On Stage with Andy Park
In his theater career, Andy Park has worked with puppets and whales. He writes musicals and started his own theater company. Now, he brings his life experience to the stage at the University of Nebraska-Lincoln. In this episode of Faculty 101, find out how UNL students earn professional experience in theater and why Andy Park recommends you leap before you’re ready.
Show Notes: Learn more about the Nebraska Rep ›› nebraskarep.org; Learn more about Andy Park ›› arts.unl.edu/theatre-and-film/faculty/andrew-park
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[00:00:00.810]Dandelion goes into position.
[00:00:03.690]In a darkened space in Temple Building
[00:00:05.990]at the University of Nebraska-Lincoln,
[00:00:08.080]the ensemble cast of a new production
[00:00:10.960]is immersed in dandelion rehearsal.
[00:00:14.150]Are you guys ready with the dandelion over there?
[00:00:16.920]It's the first go at maneuvering
[00:00:19.020]a large-scale dandelion made of wood and paper,
[00:00:22.190]a seven-foot stem and removable seedlings
[00:00:25.280]that actors carry off the stage.
[00:00:31.420]This is a scene from "A Thousand Words,"
[00:00:33.650]a production for the 2020 season
[00:00:35.690]of the Nebraska Repertory Theatre,
[00:00:37.580]known fondly as the Rep.
[00:00:40.200]Yeah. Okay, good.
[00:00:41.280]Let's pause for just a second.
[00:00:43.090]Director Andy Park wants to see a little more movement
[00:00:46.690]from the seedlings.
[00:00:47.991]Try to imagine that they're actually blowing
[00:00:50.500]in the wind as opposed to...
[00:00:52.000]The show came together through a process
[00:00:54.340]called devised theater.
[00:00:56.300]Park is excited about the process
[00:00:58.220]that included his students.
[00:01:00.070]They've never devised before,
[00:01:02.150]and so being a part of teaching that process to the students
[00:01:06.270]and then seeing what they came up with,
[00:01:08.230]getting to know them,
[00:01:09.680]and seeing what we've come up with together,
[00:01:12.890]it is truly a beautiful piece I think.
[00:01:15.550]In this episode of "Faculty 101,"
[00:01:17.680]find out how students benefit
[00:01:19.430]from being part of a professional theater,
[00:01:22.110]and learn how taking a chance before he was ready,
[00:01:25.670]helped shape Andy Park's career.
Okay, switch partners now.
[00:01:29.891]To be able to inspire young people.
[00:01:32.960]Ace your finals.
[00:01:34.030]It's really rewarding.
[00:01:35.090]I love the students.
[00:01:37.060]Welcome to "Faculty 101,"
[00:01:39.320]life hacks and success stories from Nebraska faculty.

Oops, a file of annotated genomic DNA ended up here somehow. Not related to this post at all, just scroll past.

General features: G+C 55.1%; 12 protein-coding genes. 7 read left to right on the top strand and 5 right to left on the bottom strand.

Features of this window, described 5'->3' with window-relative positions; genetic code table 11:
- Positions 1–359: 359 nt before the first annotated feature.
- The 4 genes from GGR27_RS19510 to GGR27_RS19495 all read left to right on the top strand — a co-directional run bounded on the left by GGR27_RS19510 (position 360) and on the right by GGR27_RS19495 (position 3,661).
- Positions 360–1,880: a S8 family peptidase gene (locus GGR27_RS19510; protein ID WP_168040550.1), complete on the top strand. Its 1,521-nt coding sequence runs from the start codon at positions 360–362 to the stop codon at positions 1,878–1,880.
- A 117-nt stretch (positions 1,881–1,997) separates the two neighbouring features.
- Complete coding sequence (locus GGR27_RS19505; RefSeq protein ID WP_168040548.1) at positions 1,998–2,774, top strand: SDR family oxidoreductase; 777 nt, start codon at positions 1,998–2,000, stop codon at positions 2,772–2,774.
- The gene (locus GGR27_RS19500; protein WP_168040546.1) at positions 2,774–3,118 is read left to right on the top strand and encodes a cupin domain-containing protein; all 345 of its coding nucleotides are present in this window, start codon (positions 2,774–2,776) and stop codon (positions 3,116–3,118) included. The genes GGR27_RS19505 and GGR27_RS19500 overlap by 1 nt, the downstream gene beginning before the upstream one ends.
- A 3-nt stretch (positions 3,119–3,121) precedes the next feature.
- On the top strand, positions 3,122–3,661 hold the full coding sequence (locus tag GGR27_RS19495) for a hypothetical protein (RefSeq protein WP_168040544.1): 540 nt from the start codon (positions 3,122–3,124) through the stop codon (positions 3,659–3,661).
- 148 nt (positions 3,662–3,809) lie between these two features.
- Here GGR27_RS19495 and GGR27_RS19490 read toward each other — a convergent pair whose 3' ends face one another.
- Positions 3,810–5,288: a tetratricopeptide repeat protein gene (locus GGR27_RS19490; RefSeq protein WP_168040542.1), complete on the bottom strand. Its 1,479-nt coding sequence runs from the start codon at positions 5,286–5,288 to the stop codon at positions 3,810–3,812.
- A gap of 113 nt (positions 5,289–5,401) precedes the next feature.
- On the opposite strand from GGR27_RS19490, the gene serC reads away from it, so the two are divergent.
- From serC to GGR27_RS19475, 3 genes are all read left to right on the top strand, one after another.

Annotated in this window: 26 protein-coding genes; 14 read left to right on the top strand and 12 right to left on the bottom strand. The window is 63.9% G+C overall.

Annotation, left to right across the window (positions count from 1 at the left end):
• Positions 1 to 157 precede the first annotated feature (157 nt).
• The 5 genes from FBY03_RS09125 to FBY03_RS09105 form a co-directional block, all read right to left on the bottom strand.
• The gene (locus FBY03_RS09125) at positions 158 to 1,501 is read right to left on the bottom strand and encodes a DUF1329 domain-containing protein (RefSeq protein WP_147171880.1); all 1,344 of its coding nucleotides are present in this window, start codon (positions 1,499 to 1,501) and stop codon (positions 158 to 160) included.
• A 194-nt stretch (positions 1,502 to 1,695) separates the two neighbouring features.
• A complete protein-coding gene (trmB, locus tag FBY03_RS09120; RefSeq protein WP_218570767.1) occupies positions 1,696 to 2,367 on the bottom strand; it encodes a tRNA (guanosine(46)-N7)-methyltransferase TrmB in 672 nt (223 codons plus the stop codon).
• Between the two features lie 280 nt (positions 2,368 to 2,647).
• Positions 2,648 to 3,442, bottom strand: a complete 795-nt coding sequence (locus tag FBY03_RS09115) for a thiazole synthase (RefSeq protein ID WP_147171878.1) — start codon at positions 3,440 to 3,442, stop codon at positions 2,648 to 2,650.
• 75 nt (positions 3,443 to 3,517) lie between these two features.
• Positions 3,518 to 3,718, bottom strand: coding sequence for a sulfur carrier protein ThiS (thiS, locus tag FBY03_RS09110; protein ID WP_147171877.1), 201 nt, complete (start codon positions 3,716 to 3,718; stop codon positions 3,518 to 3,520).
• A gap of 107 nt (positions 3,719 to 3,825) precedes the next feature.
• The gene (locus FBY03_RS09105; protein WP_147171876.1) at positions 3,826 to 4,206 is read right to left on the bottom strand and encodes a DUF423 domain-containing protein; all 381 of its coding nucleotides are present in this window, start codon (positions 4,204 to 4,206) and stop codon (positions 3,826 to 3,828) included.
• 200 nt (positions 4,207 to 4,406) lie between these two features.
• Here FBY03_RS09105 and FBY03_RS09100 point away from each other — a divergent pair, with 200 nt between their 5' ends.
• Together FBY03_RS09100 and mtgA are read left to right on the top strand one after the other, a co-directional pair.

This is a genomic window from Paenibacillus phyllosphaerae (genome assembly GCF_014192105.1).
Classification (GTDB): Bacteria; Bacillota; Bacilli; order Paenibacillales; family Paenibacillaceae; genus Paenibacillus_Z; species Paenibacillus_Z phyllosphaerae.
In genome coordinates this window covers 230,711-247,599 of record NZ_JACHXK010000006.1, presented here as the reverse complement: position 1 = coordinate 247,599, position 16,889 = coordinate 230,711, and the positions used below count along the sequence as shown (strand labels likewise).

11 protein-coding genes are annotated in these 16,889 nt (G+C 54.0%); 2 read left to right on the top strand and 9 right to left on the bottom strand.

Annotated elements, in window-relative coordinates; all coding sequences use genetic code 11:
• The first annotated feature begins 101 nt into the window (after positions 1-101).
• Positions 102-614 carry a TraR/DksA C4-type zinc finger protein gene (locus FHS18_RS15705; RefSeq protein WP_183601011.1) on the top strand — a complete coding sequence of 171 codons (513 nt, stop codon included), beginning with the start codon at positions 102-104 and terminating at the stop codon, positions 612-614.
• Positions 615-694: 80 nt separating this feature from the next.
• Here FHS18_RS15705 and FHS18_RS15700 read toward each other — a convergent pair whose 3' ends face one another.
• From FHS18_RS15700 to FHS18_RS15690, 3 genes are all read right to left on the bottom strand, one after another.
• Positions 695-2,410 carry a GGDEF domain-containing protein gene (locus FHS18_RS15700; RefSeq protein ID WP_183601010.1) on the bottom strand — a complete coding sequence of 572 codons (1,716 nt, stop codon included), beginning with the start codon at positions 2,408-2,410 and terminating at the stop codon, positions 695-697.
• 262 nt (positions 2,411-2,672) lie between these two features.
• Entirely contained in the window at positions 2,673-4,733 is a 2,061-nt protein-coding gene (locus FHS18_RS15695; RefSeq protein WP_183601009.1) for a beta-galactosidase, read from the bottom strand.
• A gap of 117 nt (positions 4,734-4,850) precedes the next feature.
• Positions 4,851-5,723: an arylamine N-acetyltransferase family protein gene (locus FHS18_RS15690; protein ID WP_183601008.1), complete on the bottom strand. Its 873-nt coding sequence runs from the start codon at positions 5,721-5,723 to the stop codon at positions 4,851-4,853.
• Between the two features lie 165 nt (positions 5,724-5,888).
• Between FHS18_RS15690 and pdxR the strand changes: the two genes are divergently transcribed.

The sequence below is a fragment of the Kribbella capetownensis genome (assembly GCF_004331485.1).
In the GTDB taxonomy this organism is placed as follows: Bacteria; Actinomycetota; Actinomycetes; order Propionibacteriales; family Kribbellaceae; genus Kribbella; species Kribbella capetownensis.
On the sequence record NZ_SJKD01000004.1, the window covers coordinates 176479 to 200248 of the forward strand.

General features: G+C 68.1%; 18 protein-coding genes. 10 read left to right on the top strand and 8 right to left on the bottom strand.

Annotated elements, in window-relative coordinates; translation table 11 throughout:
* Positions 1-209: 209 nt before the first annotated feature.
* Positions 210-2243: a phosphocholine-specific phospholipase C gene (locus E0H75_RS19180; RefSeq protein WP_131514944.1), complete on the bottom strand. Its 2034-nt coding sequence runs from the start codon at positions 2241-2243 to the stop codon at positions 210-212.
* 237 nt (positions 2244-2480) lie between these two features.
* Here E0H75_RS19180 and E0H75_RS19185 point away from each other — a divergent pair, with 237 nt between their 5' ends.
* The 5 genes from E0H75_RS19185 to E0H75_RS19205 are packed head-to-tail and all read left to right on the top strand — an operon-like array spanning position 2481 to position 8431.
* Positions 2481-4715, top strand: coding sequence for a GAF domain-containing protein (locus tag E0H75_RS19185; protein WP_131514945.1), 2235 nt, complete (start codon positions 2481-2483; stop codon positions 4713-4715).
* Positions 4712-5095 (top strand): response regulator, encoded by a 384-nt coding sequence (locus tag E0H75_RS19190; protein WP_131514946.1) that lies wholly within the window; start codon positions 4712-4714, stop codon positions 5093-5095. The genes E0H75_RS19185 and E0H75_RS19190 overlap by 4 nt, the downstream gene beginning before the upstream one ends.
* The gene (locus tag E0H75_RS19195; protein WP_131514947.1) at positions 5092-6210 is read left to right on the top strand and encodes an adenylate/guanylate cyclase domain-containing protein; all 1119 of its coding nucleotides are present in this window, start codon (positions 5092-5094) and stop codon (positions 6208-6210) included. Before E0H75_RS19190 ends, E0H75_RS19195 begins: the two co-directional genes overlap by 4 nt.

[00:01:46.100]It's time for orientation.
[00:01:48.030]Who is Andy Park?
[00:01:50.080]We're going to take it
[00:01:50.913]where you pick up the hat right off the...
[00:01:53.100]During this rehearsal,
[00:01:54.300]Park guides two student actors who perform a scene
[00:01:57.270]with an old man puppet named Jeremiah Wolcott,
[00:02:00.290]the narrator for the production.
[00:02:02.340]Jeremiah has white hair and bushy eyebrows
[00:02:05.240]and is held and manipulated by the two puppeteers.
[00:02:08.690]They make Jeremiah come to life.
[00:02:10.784]Great, I love when you're brushing off the hat,
[00:02:13.719]but can we also make sure that his eyes stay active
[00:02:16.700]during this part?
[00:02:18.040]Park is artistic director
[00:02:19.560]of the Nebraska Repertory Theatre
[00:02:21.350]and faculty in the Johnny Carson School of Theater and Film.
[00:02:24.910]He loves teaching
[00:02:25.950]because he says students are energetic and don't hold back.
[00:02:29.670]That willingness to play and explore
[00:02:32.730]and to not go the safe route,
[00:02:35.730]that's where you can find true beauty
[00:02:37.660]and really make great headway.
[00:02:39.810]I love just the natural risk-taking ability of students.
[00:02:46.670]Park himself has the energy of a student
[00:02:49.020]and the childlike wonder of a kid in a candy store.
[00:02:52.330]Oh, I got to show you these guys.
[00:02:53.660]These guys are going to be so cute.
[00:02:55.580]These are penguins.
[00:02:57.300]He shows me some of the nearly 100 large-scale puppets
[00:03:00.740]in various stages of development
[00:03:02.540]that will be used in the show.
[00:03:04.370]William Shakespeare makes an appearance,
[00:03:06.660]along with mechanical woodpeckers
[00:03:08.960]and the iconic, nearly-touching hands
[00:03:11.500]from the ceiling of the Sistine Chapel.
[00:03:13.960]And when they're painted, they're going to be beautiful.
[00:03:17.310]The giant dandelion is a metaphor